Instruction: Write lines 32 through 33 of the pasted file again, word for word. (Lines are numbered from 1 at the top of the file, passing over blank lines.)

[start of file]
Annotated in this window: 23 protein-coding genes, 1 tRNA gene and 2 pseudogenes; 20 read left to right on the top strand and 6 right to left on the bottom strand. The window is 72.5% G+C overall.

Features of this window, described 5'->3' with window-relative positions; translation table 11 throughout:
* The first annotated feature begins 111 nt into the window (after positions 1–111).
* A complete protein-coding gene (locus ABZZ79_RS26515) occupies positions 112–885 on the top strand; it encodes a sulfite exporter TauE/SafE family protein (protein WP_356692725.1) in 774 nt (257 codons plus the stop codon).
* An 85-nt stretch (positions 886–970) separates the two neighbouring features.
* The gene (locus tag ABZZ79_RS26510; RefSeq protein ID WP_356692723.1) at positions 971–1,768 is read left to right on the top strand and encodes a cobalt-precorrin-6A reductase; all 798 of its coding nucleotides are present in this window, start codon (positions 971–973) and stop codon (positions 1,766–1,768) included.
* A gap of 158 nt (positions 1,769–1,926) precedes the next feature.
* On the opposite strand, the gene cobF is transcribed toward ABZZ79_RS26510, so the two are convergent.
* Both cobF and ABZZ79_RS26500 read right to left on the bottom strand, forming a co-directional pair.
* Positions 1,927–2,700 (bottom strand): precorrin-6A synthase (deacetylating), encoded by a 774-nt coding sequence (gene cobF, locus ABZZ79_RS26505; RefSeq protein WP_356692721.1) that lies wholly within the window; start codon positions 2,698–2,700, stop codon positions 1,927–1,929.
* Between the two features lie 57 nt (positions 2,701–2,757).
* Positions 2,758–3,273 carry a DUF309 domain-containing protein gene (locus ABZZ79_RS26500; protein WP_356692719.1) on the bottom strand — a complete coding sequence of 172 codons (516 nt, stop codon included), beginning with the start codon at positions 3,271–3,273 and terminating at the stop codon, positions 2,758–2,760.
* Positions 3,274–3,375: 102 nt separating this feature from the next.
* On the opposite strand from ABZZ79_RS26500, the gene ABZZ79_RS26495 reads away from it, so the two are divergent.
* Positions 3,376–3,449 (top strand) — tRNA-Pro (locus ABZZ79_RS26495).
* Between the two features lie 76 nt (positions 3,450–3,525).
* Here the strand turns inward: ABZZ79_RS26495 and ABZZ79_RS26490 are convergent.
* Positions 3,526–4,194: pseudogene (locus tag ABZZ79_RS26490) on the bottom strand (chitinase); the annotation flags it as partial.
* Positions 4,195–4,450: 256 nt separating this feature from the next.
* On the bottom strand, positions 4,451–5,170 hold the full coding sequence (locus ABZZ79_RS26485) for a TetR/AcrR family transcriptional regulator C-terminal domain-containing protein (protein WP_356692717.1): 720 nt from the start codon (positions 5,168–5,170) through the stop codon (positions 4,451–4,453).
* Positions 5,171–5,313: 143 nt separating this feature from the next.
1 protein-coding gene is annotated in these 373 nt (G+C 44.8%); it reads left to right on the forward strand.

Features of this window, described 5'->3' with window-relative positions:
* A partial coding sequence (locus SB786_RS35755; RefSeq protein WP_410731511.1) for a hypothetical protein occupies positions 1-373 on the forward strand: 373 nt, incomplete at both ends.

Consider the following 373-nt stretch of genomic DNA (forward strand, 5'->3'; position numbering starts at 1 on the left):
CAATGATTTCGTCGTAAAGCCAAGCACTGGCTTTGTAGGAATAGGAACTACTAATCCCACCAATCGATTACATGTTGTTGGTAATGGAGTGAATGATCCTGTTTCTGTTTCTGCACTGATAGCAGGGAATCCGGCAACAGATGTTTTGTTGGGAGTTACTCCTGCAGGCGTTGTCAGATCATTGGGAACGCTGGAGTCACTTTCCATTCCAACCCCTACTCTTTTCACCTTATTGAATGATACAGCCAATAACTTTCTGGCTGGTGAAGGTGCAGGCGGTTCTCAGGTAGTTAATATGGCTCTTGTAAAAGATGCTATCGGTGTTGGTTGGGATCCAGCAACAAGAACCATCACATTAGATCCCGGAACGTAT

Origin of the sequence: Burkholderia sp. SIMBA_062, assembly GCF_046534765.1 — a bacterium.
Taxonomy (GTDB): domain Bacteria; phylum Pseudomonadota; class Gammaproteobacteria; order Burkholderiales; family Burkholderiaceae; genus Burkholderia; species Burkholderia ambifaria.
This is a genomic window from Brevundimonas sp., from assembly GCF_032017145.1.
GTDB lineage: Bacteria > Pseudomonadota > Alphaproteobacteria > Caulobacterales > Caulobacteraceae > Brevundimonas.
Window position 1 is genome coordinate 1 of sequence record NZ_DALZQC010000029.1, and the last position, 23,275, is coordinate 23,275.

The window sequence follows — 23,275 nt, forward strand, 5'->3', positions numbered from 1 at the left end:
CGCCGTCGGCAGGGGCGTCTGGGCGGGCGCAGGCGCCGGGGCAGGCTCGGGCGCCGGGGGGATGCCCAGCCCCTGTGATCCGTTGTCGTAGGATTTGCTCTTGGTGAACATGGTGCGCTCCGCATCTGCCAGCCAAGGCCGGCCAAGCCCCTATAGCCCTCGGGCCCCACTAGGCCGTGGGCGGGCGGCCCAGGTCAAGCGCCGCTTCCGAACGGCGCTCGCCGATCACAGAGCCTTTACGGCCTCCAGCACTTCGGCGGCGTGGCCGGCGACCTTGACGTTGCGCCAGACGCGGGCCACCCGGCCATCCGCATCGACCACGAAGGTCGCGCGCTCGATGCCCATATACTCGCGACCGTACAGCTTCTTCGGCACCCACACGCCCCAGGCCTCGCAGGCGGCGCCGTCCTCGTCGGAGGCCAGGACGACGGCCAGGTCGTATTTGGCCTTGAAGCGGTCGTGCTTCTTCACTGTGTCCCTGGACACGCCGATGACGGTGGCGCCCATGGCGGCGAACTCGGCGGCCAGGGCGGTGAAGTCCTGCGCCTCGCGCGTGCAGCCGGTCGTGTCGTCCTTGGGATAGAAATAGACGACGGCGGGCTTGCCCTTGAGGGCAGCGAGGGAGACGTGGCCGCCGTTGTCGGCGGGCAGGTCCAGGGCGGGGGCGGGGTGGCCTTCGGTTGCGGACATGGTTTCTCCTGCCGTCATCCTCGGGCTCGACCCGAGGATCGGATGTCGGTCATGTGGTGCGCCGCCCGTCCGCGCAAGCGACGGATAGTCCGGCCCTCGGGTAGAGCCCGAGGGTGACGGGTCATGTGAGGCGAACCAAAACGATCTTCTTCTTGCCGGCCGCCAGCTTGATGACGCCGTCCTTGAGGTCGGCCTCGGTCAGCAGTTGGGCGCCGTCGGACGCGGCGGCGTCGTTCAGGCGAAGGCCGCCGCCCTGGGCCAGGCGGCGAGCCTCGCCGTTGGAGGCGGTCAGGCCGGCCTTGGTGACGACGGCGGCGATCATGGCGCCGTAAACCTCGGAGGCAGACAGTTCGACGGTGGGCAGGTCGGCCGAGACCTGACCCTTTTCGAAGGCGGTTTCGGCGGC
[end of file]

The window sequence follows — 23,275 nt, forward strand, 5'->3', positions numbered from 1 at the left end:
CGCCGTCGGCAGGGGCGTCTGGGCGGGCGCAGGCGCCGGGGCAGGCTCGGGCGCCGGGGGGATGCCCAGCCCCTGTGATCCGTTGTCGTAGGATTTGCTCTTGGTGAACATGGTGCGCTCCGCATCTGCCAGCCAAGGCCGGCCAAGCCCCTATAGCCCTCGGGCCCCACTAGGCCGTGGGCGGGCGGCCCAGGTCAAGCGCCGCTTCCGAACGGCGCTCGCCGATCACAGAGCCTTTACGGCCTCCAGCACTTCGGCGGCGTGGCCGGCGACCTTGACGTTGCGCCAGACGCGGGCCACCCGGCCATCCGCATCGACCACGAAGGTCGCGCGCTCGATGCCCATATACTCGCGACCGTACAGCTTCTTCGGCACCCACACGCCCCAGGCCTCGCAGGCGGCGCCGTCCTCGTCGGAGGCCAGGACGACGGCCAGGTCGTATTTGGCCTTGAAGCGGTCGTGCTTCTTCACTGTGTCCCTGGACACGCCGATGACGGTGGCGCCCATGGCGGCGAACTCGGCGGCCAGGGCGGTGAAGTCCTGCGCCTCGCGCGTGCAGCCGGTCGTGTCGTCCTTGGGATAGAAATAGACGACGGCGGGCTTGCCCTTGAGGGCAGCGAGGGAGACGTGGCCGCCGTTGTCGGCGGGCAGGTCCAGGGCGGGGGCGGGGTGGCCTTCGGTTGCGGACATGGTTTCTCCTGCCGTCATCCTCGGGCTCGACCCGAGGATCGGATGTCGGTCATGTGGTGCGCCGCCCGTCCGCGCAAGCGACGGATAGTCCGGCCCTCGGGTAGAGCCCGAGGGTGACGGGTCATGTGAGGCGAACCAAAACGATCTTCTTCTTGCCGGCCGCCAGCTTGATGACGCCGTCCTTGAGGTCGGCCTCGGTCAGCAGTTGGGCGCCGTCGGACGCGGCGGCGTCGTTCAGGCGAAGGCCGCCGCCCTGGGCCAGGCGGCGAGCCTCGCCGTTGGAGGCGGTCAGGCCGGCCTTGGTGACGACGGCGGCGATCATGGCGCCGTAAACCTCGGAGGCAGACAGTTCGACGGTGGGCAGGTCGGCCGAGACCTGACCCTTTTCGAAGGCGGTTTCGGCGGC